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Janesville school enrollments up for second year in a row

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Frank Schultz
September 30, 2013

JANESVILLE—Janesville School District enrollment might have turned a corner.

After years of slow decline or treading water, the fall enrollment counts have now increased two years in a row.

Enrollment, including the part-time pre-kindergarten programs, edged up by 18 last year, and it's up by 45 this year.

District administrators sought to connect the gains to their efforts to improve academic achievement.

The district's news release noted that the district received a grade of “exceeds expectations” on the new state report card system and that the state recently cited seven of the district's schools as “schools of recognition” for success with large numbers of low-income students.

The administration is optimistic that such recognition will attract more families to send students to Janesville schools, the release states.

“It's my hope and belief we are attracting more students because of the strides we are making academically and how our students are achieving,” said Yolanda Cargile, director of student services.

“Not that that's the whole reason for why we have 45 more students, but hopefully it is an attraction,” Cargile said.

The biggest gain in the district was in charter-school enrollments. Rock River Charter School, which serves at-risk high school students, particularly saw a big increase.

Cargile noted that Rock River Charter expanded this fall to a third floor at 31 W. Milwaukee St., so that it could accommodate new students.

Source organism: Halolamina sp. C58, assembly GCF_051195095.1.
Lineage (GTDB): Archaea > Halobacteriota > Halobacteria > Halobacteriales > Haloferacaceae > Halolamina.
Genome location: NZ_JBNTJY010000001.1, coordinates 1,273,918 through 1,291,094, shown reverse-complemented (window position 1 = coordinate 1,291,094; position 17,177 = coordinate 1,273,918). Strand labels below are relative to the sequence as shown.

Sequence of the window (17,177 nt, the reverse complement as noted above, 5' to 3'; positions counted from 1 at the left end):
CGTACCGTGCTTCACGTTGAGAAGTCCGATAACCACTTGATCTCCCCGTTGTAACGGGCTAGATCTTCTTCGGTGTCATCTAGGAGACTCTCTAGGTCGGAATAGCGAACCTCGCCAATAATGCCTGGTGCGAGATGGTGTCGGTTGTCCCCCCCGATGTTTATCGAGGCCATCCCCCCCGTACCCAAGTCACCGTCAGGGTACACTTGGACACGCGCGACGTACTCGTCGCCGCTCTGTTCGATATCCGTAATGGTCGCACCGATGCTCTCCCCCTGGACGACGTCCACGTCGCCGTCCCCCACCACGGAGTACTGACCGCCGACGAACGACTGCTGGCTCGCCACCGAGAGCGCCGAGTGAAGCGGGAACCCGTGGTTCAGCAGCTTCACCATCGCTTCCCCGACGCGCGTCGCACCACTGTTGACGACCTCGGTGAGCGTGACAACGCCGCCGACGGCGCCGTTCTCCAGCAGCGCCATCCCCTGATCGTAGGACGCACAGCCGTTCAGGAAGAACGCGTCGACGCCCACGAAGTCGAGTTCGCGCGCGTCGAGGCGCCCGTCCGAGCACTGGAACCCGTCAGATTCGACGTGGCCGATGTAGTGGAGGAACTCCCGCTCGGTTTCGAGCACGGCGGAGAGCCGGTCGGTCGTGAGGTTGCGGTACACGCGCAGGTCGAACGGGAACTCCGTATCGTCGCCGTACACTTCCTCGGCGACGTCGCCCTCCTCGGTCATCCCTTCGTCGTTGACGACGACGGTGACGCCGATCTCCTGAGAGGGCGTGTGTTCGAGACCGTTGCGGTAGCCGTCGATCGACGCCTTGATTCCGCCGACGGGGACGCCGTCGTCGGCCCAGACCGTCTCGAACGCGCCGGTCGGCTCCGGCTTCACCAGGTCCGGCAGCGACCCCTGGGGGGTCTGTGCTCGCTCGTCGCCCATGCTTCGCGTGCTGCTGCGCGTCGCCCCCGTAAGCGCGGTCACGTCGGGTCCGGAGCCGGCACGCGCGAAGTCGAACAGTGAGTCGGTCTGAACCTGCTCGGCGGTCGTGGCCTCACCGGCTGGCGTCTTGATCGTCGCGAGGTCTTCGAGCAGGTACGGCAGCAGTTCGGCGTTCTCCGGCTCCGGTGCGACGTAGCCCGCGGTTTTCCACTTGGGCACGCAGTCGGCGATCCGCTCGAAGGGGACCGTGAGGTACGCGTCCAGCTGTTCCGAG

Rock River Charter made a big push to bring in more students who had dropped out, Cargile said. It also added a staff member.

Other charter schools increasing enrollment were TAGOS Leadership Academy, up by five, and the Janesville Virtual Academy, eight.

The increased enrollment won't mean a significant increase in district revenues, said Chief Financial Officer Keith Pennington. That's because of how the state calculates aid amounts, which are based in part on a three-year enrollment average, Pennington said.

“It's good news, but it doesn't translate into immediate dollars from aid,” Pennington said.

Sustained gains in enrollment in years to come eventually could mean more state aid, Pennington said.

Other items from the enrollment numbers released Monday:

-- If only enrollments in 5-year-old kindergarten through 12th grade are considered, the district also shows increases over the past two years. The K-12 increase this year is 50.

-- Numbers show no change in the combined enrollments of Craig and Parker high schools, 3,002.

-- Elementary school enrollment was up by 21. Middle School enrollment was down by 13.

-- Kennedy Elementary School showed an increase of 19 students. The district pointed out that six of those new students came through open enrollment. Kennedy is one of the district's award-winning schools, and it's been especially successful in attracting nearby students who live in the Milton School District.

-- The 4-year-old Kindergarten program, Preschool for Janesville, had 631 enrolled, compared to 634 last year at this time.

 



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